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Read Matthew 13

| Jim Cantelon |

Key Verse: Matthew 13:11 “It has been given to you to know the mysteries of the Kingdom of Heaven…”

In this chapter Jesus tells one of His better-known parables, that of the sower. Most parables have only one point and they generally make it well. The major point of this one parable comes in the form of a question, “What kind of soil are you?” Only a small amount of seed which is broadcast over the ground will eventually bear good fruit. The disciples responded by asking, “Why do you speak to people in parables?” And Jesus’ answer seems to be rather strange. “It’s in order that most will not understand what I’m talking about”. In the context of the parable, however, it becomes a little clearer. The parable says that only a small percentage of those who hear will respond and bear fruit. If that is the case, then the quality teaching, the kind¬† of teaching that will “grow in grace and knowledge”, that will “grow from faith to faith”, is intended only for those who have ears to hear So those who are able to see will see.

Jesus was not about to waste a lot of good stuff on unreceptive hearts. He’s teaching about the kingdom here. This is not evangelism. Evangelism is the broadcasting of the seed; no question about that. But when it comes to the indepth ministry of the spirit, the parable is constructed so that only those who are members of the kingdom will have the interest and the commitment to try and get beyond the metaphor to discover, as the spirit enlightens them, what it is Jesus is really saying.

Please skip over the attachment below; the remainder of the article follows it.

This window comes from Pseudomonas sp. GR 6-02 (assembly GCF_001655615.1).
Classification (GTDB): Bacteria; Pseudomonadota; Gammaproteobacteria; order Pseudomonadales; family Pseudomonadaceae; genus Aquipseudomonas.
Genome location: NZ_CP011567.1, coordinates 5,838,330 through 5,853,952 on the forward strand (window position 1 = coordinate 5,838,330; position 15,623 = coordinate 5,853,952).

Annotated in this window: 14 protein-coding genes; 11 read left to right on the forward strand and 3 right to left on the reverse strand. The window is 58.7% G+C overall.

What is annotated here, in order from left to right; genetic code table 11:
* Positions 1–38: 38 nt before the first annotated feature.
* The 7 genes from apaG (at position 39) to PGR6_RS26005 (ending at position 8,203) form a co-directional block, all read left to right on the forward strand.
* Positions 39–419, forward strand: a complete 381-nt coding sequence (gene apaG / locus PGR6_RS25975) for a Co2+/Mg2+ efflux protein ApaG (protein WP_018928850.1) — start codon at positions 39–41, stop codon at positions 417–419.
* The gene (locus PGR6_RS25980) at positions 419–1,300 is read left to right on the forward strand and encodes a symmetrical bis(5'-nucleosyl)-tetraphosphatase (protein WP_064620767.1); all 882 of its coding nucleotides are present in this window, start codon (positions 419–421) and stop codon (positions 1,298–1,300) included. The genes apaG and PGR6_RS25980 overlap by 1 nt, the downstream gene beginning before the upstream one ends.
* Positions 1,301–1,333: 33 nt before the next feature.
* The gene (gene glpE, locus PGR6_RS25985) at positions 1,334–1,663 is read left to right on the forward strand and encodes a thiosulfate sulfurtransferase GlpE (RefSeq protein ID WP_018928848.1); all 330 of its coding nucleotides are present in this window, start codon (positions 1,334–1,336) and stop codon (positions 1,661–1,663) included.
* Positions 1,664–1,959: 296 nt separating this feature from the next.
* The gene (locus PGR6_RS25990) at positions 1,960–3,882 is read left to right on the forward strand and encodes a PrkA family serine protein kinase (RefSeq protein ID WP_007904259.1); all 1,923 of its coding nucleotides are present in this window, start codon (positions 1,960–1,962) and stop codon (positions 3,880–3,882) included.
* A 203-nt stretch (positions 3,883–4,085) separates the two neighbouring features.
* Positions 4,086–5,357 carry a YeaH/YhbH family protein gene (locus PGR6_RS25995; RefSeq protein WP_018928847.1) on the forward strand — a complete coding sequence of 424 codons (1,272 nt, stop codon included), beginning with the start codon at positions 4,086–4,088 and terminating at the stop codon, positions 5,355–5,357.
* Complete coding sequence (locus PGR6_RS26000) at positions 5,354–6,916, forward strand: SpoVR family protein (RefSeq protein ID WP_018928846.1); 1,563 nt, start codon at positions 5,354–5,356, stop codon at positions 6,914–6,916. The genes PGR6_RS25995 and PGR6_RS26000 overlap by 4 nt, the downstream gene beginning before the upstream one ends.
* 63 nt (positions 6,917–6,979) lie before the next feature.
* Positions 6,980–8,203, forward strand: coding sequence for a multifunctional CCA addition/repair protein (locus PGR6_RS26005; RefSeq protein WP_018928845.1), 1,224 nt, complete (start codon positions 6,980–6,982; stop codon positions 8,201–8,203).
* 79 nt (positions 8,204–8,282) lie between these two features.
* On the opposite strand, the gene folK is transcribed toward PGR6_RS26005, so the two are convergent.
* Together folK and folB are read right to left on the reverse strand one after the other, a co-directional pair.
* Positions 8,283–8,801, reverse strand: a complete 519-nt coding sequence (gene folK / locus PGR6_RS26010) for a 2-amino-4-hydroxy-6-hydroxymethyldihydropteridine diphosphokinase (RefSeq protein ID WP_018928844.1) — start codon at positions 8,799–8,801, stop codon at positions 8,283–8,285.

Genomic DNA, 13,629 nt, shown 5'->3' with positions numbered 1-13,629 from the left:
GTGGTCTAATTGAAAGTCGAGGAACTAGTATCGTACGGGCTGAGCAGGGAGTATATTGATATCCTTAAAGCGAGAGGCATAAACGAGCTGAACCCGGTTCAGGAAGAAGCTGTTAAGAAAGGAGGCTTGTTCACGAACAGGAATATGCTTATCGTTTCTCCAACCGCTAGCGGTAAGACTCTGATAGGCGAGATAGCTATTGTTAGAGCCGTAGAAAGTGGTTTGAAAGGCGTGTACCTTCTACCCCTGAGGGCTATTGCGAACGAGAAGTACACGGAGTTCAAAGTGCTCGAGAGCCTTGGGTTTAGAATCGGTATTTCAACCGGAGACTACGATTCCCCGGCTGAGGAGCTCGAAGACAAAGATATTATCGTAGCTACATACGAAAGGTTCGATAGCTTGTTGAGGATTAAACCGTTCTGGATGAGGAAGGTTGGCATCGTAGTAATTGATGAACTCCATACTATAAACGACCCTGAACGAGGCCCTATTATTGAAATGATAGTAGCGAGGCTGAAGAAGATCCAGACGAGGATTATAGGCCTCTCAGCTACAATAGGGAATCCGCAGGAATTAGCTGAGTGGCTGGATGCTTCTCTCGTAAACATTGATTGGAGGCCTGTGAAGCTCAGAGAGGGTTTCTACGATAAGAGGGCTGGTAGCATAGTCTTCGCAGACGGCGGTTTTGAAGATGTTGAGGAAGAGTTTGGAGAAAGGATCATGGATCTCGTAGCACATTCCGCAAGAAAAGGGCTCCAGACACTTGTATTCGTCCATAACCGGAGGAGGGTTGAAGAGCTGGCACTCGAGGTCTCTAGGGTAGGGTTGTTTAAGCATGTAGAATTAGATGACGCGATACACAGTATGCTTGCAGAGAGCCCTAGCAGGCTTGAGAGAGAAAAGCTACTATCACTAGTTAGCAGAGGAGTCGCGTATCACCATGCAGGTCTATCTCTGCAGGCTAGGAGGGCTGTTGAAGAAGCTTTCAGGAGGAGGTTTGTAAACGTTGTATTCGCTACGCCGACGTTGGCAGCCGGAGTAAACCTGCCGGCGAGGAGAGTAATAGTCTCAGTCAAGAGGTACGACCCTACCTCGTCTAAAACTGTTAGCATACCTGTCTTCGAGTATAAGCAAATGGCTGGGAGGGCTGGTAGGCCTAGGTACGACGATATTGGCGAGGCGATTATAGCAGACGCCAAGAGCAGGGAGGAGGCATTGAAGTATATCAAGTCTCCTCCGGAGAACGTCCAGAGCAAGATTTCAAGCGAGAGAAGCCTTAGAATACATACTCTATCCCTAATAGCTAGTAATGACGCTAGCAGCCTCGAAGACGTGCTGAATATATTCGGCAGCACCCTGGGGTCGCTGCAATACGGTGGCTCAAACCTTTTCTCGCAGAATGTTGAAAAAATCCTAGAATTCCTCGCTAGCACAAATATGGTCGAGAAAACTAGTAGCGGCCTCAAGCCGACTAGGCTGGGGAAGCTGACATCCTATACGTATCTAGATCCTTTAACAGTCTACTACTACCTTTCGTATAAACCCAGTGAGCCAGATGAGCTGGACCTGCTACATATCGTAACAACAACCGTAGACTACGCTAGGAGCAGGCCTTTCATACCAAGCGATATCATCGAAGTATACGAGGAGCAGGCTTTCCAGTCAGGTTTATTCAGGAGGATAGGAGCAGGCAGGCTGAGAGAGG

The parable of the weeds follows very naturally the parable of the sower. First of all it’s similar imagery, but secondly, in terms of what Jesus had just said about broadcasting seed and then speaking through parables, this parable of the wheat and the weeds shows us that Jesus was not about to form an exclusive club in His presentation of the kingdom. He was prepared to broadcast it generally to all men everywhere and, in fact, was prepared to allow the members of the kingdom to grow up surrounded by those who are not members. He was not about to pull His disciples out of the world and form a commune: He wanted them in the world.